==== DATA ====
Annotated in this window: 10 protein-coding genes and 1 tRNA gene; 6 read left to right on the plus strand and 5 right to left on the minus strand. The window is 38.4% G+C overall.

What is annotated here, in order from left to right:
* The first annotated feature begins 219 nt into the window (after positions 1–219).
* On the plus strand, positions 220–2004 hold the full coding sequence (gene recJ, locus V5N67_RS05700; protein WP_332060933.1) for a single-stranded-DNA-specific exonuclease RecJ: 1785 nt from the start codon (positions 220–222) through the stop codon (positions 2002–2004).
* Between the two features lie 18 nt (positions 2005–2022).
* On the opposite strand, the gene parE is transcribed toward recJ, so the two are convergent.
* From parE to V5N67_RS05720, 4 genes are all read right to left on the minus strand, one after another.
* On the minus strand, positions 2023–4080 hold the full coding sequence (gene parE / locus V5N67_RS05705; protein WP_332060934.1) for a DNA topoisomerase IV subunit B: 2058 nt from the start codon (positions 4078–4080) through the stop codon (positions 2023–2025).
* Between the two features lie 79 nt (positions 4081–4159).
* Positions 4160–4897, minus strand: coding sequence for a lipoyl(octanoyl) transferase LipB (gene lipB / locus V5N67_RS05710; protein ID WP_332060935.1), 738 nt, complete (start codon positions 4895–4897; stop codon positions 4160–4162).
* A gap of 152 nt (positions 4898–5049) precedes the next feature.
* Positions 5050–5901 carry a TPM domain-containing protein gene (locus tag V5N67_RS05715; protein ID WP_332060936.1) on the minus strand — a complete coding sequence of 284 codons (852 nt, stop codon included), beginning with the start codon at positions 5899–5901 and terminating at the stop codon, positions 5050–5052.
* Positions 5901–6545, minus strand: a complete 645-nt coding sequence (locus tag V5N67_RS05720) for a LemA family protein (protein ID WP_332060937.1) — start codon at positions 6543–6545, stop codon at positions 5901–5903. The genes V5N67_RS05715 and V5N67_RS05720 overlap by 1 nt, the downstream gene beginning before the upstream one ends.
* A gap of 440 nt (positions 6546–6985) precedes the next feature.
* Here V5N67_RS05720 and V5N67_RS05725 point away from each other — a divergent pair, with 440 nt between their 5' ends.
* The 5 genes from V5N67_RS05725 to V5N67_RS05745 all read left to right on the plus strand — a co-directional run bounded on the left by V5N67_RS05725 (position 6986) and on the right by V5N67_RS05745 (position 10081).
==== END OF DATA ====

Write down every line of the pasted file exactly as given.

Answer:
Annotated in this window: 10 protein-coding genes and 1 tRNA gene; 6 read left to right on the plus strand and 5 right to left on the minus strand. The window is 38.4% G+C overall.

What is annotated here, in order from left to right:
* The first annotated feature begins 219 nt into the window (after positions 1–219).
* On the plus strand, positions 220–2004 hold the full coding sequence (gene recJ, locus V5N67_RS05700; protein WP_332060933.1) for a single-stranded-DNA-specific exonuclease RecJ: 1785 nt from the start codon (positions 220–222) through the stop codon (positions 2002–2004).
* Between the two features lie 18 nt (positions 2005–2022).
* On the opposite strand, the gene parE is transcribed toward recJ, so the two are convergent.
* From parE to V5N67_RS05720, 4 genes are all read right to left on the minus strand, one after another.
* On the minus strand, positions 2023–4080 hold the full coding sequence (gene parE / locus V5N67_RS05705; protein WP_332060934.1) for a DNA topoisomerase IV subunit B: 2058 nt from the start codon (positions 4078–4080) through the stop codon (positions 2023–2025).
* Between the two features lie 79 nt (positions 4081–4159).
* Positions 4160–4897, minus strand: coding sequence for a lipoyl(octanoyl) transferase LipB (gene lipB / locus V5N67_RS05710; protein ID WP_332060935.1), 738 nt, complete (start codon positions 4895–4897; stop codon positions 4160–4162).
* A gap of 152 nt (positions 4898–5049) precedes the next feature.
* Positions 5050–5901 carry a TPM domain-containing protein gene (locus tag V5N67_RS05715; protein ID WP_332060936.1) on the minus strand — a complete coding sequence of 284 codons (852 nt, stop codon included), beginning with the start codon at positions 5899–5901 and terminating at the stop codon, positions 5050–5052.
* Positions 5901–6545, minus strand: a complete 645-nt coding sequence (locus tag V5N67_RS05720) for a LemA family protein (protein ID WP_332060937.1) — start codon at positions 6543–6545, stop codon at positions 5901–5903. The genes V5N67_RS05715 and V5N67_RS05720 overlap by 1 nt, the downstream gene beginning before the upstream one ends.
* A gap of 440 nt (positions 6546–6985) precedes the next feature.
* Here V5N67_RS05720 and V5N67_RS05725 point away from each other — a divergent pair, with 440 nt between their 5' ends.
* The 5 genes from V5N67_RS05725 to V5N67_RS05745 all read left to right on the plus strand — a co-directional run bounded on the left by V5N67_RS05725 (position 6986) and on the right by V5N67_RS05745 (position 10081).